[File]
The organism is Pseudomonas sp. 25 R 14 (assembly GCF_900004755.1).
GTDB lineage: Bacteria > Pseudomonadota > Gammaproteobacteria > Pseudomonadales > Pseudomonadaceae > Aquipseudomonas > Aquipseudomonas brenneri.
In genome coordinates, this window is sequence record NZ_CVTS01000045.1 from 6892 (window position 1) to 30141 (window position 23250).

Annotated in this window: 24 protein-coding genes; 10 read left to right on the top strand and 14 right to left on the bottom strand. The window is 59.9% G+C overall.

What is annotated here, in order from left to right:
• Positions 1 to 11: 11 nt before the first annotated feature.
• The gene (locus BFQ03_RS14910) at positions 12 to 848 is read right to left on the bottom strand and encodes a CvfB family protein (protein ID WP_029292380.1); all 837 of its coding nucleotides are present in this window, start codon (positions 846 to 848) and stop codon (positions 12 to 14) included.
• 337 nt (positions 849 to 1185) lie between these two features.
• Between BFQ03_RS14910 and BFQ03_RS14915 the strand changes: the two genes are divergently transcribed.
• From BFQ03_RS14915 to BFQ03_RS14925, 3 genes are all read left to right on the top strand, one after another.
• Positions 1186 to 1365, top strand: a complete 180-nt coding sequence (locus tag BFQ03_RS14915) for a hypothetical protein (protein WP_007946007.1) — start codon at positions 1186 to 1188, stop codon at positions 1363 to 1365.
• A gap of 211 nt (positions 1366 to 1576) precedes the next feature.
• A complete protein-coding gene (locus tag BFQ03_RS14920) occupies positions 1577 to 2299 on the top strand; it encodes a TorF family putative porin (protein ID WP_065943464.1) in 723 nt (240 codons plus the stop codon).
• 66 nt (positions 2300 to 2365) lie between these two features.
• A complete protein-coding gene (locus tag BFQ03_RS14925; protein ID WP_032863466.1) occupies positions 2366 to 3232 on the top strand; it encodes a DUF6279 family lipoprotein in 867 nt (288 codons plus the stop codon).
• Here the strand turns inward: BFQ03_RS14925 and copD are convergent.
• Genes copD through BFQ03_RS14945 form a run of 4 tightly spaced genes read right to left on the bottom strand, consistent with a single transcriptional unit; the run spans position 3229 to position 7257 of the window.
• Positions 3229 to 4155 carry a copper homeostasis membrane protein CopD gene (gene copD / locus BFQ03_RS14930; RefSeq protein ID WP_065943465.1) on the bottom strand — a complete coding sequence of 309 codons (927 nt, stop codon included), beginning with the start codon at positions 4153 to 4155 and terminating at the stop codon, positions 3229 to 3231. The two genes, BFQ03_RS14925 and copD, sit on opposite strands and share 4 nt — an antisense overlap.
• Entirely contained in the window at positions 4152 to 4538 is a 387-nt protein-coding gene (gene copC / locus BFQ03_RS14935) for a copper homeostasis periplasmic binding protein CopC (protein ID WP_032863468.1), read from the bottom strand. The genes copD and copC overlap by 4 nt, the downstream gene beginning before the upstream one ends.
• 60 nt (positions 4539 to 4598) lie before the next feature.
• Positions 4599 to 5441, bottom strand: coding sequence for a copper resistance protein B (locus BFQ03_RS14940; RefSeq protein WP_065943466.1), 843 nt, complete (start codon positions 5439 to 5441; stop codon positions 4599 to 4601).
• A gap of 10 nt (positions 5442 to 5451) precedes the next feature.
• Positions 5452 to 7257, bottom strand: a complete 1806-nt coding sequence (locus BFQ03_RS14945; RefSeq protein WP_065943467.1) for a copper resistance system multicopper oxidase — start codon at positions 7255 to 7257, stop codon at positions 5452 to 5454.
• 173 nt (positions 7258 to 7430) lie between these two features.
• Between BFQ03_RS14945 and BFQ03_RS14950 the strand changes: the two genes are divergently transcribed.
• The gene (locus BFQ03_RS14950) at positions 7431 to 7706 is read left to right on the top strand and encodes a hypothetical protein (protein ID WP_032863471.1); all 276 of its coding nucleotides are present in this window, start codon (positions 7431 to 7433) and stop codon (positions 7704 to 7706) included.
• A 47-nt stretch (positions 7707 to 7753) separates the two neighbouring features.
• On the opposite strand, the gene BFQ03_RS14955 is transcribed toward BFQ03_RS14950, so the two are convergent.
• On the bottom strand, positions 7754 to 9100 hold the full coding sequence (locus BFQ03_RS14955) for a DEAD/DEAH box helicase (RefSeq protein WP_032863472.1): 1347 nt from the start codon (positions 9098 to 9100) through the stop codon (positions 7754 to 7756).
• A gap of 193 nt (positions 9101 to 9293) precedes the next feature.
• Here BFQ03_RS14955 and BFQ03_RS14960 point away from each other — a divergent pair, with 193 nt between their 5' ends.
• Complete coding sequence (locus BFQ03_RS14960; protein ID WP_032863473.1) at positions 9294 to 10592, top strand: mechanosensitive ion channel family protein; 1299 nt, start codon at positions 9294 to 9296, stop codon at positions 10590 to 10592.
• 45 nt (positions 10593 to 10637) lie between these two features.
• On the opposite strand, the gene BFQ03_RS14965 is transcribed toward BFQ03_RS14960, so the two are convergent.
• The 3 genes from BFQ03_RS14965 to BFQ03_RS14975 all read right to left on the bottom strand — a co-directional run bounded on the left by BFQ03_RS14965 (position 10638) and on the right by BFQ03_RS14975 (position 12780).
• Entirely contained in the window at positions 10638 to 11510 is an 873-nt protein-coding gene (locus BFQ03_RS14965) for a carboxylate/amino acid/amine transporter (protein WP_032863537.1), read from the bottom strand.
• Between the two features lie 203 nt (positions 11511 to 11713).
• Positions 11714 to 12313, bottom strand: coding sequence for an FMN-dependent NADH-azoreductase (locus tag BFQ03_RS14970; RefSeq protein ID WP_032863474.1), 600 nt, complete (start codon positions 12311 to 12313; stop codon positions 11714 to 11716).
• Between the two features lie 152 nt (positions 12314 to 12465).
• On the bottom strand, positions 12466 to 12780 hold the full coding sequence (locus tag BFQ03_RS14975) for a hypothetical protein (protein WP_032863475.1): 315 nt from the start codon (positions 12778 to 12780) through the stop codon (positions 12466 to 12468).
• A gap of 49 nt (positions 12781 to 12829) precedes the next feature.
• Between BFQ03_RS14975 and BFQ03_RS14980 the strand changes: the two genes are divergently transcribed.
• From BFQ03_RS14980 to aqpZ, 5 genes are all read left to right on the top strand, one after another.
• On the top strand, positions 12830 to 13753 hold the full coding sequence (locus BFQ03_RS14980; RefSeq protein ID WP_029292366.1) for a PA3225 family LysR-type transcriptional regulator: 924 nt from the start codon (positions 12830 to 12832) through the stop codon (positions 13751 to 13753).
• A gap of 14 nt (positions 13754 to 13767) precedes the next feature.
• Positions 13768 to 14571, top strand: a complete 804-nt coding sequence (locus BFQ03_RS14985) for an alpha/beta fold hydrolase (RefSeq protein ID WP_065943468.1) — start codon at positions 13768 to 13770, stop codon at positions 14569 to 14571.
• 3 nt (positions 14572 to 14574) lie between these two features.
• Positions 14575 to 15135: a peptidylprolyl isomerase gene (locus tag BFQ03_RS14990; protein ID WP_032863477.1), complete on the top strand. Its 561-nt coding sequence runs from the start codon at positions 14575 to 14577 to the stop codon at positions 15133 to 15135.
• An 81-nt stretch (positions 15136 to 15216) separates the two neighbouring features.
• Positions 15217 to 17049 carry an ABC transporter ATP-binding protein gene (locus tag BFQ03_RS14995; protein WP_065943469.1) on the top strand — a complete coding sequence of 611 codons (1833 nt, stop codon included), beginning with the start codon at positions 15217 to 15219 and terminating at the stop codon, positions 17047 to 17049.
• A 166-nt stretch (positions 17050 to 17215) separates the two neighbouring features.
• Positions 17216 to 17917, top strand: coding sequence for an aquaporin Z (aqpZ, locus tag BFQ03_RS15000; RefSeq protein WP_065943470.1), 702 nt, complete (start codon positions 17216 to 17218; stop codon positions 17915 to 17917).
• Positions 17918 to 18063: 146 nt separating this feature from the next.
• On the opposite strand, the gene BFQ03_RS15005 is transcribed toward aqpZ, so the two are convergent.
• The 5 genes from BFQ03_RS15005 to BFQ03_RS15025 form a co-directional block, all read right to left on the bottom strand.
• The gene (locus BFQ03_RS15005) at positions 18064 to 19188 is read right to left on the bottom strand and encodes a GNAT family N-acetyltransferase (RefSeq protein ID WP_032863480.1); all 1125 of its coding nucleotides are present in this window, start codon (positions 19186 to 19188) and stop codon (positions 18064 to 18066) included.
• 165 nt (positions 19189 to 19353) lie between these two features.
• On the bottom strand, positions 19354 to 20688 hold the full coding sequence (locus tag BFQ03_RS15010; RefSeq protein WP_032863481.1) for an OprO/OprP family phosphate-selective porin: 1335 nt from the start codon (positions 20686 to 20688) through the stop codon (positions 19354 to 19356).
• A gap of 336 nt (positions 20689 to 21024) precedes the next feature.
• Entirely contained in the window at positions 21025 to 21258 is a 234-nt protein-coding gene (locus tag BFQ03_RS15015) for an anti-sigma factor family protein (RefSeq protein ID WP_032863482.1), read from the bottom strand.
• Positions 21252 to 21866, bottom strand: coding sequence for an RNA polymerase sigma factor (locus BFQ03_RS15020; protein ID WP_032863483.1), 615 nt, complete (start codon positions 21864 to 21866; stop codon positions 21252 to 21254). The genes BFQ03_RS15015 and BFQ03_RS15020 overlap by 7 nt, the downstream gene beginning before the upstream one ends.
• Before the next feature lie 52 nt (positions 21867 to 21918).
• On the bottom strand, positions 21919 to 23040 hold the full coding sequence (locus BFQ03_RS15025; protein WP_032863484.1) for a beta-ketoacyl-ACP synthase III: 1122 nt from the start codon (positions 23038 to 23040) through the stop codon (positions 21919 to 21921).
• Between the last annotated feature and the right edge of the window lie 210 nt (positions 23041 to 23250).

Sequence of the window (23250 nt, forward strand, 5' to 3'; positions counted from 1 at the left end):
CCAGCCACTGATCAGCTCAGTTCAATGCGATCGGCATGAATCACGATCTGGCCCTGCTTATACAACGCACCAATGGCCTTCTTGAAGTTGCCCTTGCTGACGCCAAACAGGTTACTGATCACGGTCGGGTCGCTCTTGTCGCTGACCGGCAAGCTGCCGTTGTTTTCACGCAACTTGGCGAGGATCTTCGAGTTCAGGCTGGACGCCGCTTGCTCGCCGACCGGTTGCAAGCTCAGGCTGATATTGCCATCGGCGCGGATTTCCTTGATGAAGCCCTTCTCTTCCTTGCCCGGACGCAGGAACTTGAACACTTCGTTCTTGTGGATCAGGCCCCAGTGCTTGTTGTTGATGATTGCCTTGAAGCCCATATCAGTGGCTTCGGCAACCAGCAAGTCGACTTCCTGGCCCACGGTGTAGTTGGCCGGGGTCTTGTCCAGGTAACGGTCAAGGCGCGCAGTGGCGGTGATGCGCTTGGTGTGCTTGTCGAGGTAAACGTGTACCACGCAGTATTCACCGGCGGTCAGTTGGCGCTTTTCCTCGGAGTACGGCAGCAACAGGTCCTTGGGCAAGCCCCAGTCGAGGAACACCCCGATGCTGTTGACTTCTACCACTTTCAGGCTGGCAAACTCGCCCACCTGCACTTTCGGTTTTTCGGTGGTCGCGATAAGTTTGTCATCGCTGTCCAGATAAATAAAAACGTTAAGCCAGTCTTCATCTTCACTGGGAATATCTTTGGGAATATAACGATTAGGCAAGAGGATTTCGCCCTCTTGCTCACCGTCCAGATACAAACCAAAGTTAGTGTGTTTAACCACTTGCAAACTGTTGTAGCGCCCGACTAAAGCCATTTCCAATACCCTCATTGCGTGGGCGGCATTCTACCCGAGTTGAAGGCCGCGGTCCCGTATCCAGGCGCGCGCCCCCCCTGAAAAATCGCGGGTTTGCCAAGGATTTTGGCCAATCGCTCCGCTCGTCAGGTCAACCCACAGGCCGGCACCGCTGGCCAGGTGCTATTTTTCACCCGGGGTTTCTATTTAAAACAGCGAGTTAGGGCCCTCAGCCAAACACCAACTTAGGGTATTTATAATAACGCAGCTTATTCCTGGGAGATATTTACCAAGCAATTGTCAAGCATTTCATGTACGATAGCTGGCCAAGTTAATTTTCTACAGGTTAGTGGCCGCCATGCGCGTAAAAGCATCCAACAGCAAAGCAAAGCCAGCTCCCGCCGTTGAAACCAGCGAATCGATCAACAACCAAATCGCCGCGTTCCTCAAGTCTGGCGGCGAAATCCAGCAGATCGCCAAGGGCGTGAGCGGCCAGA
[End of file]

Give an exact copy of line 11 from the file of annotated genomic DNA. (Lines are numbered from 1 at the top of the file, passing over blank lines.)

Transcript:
• Positions 1186 to 1365, top strand: a complete 180-nt coding sequence (locus tag BFQ03_RS14915) for a hypothetical protein (protein WP_007946007.1) — start codon at positions 1186 to 1188, stop codon at positions 1363 to 1365.